Some national security experts see a pattern in the will-they-won’t-they approach to recertifying.

“We went through this before. It’s a problem that every foreign policy decision this country makes will go through,” said Mieke Eoyang, vice president of national security at the centrist liberal think tank Third Way.

She cited the Trump administration’s wavering stance on reaffirming its commitment to Article 5 of NATO, another instance in which the president professed ambivalence while senior officials claimed commitment.

Further heightening the uncertainty on the nuclear deal, Iran’s foreign minister raised the prospect that Iran might be the one to pull out of the agreement.

“If it comes to a major violation, or what in the terms of the nuclear deal is called significant nonperformance, then Iran has other options available, including withdrawing from the deal,” Mohammad Javad Zarif told the foreign policy journal The National Interest in a Monday interview.

Sen. Bob CorkerRobert (Bob) Phillips CorkerGOP lawmaker patience runs thin with Trump tactics Former GOP senator: Republicans cannot let Trump's 'reckless' post-election claims stand Cornyn: Relationships with Trump like 'women who get married and think they're going to change their spouse' MORE (R-Tenn.), chairman of the Foreign Relations Committee, said he had breakfast Tuesday with Secretary of State Rex Tillerson and suggested the certification was done to buy time as the administration works out a longer-term plan to counter Iran.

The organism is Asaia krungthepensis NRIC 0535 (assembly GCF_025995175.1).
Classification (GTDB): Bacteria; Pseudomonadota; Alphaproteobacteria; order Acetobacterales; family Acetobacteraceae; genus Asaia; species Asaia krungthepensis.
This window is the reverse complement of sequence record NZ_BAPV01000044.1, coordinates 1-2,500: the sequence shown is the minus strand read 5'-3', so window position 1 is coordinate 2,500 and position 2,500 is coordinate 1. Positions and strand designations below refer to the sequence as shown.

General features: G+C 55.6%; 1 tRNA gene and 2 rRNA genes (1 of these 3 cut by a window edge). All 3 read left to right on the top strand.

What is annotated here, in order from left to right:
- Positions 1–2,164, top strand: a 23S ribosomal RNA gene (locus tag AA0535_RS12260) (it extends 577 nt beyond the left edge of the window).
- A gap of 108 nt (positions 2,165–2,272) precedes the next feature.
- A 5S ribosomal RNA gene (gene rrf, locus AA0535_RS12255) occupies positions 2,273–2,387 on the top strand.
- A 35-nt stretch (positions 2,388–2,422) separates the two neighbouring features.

“I had breakfast with Tillerson this morning, and I know that they have a longer-term plan about ensuring they never have the ability to enrich [uranium], and they want some time to develop that,” Corker said before heading into an elevator.

For now, the Treasury and State departments have issued a new slate of economic sanctions over Iran’s ballistic missile program, while senior officials continue to lambast Tehran for noncompliance.

The Iran Nuclear Agreement Review Act, which was negotiated between Iran and the U.S. and five world powers, passed Congress in 2015 and requires the president to certify to Congress every 90 days that Iran is in compliance with the nuclear deal, with the most recent deadline coming Monday.

In a Monday conference call, McMaster reportedly spoke at length about why the agreement is a “bad deal,” arguing that it has not changed Iran’s behavior.

But he left some conservative opponents of the deal with the impression that the administration is not going to comply with one of Trump’s signature campaign promises: dismantling the deal entirely.

“With a decision like this, there seems little doubt the administration is not going to fulfill President Trump’s campaign promise to kill or substantially renegotiate the nuclear deal,” Fred Fleitz, a former CIA analyst and senior vice president at the Center for Security Policy, wrote in an op-ed in The National Review.

Still, the president himself continues to express ambivalence about the deal.

Behnam Ben Taleblu, senior Iran analyst at the Foundation for the Defense of Democracies, said he expects the next certification deadline to play out differently — because he hopes the administration’s Iran policy review will be finished in the next month or so.

That doesn’t necessarily mean the administration won’t recertify the deal in October, though. Rather, Taleblu said, he expects the administration to by then have a holistic policy on the nuclear deal and Iran’s other behavior.

“Wherever you fall politically on the spectrum, you want the interagency review to be thorough,” he said.

“This administration is not going to excise the nuclear issue from the broader U.S.-Iran strategic competition.”